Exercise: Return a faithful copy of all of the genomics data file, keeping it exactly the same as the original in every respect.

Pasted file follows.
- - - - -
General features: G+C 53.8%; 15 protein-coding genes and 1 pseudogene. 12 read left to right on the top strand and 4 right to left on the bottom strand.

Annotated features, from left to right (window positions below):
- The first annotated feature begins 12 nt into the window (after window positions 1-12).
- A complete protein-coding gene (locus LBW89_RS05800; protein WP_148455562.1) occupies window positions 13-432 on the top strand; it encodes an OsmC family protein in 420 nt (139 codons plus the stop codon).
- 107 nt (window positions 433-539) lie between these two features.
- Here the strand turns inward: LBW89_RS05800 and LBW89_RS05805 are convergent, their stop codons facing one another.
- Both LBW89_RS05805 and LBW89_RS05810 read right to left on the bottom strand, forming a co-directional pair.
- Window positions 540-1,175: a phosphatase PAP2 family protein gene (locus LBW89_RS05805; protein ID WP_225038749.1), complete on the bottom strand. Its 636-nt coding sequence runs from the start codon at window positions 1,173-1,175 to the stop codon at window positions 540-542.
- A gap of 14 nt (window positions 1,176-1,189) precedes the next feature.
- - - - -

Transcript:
General features: G+C 53.8%; 15 protein-coding genes and 1 pseudogene. 12 read left to right on the top strand and 4 right to left on the bottom strand.

Annotated features, from left to right (window positions below):
- The first annotated feature begins 12 nt into the window (after window positions 1-12).
- A complete protein-coding gene (locus LBW89_RS05800; protein WP_148455562.1) occupies window positions 13-432 on the top strand; it encodes an OsmC family protein in 420 nt (139 codons plus the stop codon).
- 107 nt (window positions 433-539) lie between these two features.
- Here the strand turns inward: LBW89_RS05800 and LBW89_RS05805 are convergent, their stop codons facing one another.
- Both LBW89_RS05805 and LBW89_RS05810 read right to left on the bottom strand, forming a co-directional pair.
- Window positions 540-1,175: a phosphatase PAP2 family protein gene (locus LBW89_RS05805; protein ID WP_225038749.1), complete on the bottom strand. Its 636-nt coding sequence runs from the start codon at window positions 1,173-1,175 to the stop codon at window positions 540-542.
- A gap of 14 nt (window positions 1,176-1,189) precedes the next feature.